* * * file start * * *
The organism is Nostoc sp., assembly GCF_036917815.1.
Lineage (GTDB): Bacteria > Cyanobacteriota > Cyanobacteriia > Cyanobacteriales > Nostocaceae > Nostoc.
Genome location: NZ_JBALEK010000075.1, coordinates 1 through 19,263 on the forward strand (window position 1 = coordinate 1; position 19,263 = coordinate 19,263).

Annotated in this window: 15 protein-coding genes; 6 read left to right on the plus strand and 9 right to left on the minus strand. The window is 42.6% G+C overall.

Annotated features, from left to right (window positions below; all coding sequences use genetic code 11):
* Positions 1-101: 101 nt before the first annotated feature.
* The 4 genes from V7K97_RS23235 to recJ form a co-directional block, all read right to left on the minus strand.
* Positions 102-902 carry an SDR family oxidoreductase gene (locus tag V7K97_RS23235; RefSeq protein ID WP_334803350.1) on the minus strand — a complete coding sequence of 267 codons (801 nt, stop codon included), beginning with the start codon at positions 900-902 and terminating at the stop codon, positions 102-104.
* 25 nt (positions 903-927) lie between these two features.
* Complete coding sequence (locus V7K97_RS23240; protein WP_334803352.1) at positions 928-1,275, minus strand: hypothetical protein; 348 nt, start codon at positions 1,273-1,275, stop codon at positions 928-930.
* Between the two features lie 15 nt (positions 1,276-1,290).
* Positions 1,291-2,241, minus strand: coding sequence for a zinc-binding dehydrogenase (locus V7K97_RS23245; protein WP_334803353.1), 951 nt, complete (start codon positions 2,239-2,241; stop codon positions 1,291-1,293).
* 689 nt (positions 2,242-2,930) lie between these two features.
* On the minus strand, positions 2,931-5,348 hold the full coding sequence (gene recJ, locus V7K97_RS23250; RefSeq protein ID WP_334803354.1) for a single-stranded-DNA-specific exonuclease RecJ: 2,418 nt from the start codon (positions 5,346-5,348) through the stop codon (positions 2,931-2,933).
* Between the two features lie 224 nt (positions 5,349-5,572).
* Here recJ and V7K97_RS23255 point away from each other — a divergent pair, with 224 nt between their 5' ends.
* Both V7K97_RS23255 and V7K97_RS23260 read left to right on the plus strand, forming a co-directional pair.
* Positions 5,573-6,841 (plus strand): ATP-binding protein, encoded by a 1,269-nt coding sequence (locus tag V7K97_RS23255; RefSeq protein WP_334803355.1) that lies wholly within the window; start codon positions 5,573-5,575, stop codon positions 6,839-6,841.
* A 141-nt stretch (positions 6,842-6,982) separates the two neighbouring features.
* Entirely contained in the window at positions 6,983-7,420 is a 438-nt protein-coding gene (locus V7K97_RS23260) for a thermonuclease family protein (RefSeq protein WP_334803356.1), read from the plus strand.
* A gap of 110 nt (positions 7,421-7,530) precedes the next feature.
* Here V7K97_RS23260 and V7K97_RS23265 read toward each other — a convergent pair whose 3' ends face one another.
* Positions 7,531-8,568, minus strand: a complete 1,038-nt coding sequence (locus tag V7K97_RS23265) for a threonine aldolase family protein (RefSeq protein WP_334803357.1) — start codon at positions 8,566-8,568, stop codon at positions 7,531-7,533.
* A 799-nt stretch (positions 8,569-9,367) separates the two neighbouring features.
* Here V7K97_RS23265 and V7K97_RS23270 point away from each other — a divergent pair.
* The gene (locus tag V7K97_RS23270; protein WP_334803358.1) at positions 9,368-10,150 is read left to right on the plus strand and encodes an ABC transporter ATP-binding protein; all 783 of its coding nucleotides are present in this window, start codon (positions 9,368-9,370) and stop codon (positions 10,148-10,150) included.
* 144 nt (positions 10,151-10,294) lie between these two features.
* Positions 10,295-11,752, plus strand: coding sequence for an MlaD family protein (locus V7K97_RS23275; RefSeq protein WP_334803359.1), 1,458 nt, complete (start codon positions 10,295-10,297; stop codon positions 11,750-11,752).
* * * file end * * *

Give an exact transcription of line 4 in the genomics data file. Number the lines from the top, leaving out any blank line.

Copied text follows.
Annotated in this window: 15 protein-coding genes; 6 read left to right on the plus strand and 9 right to left on the minus strand. The window is 42.6% G+C overall.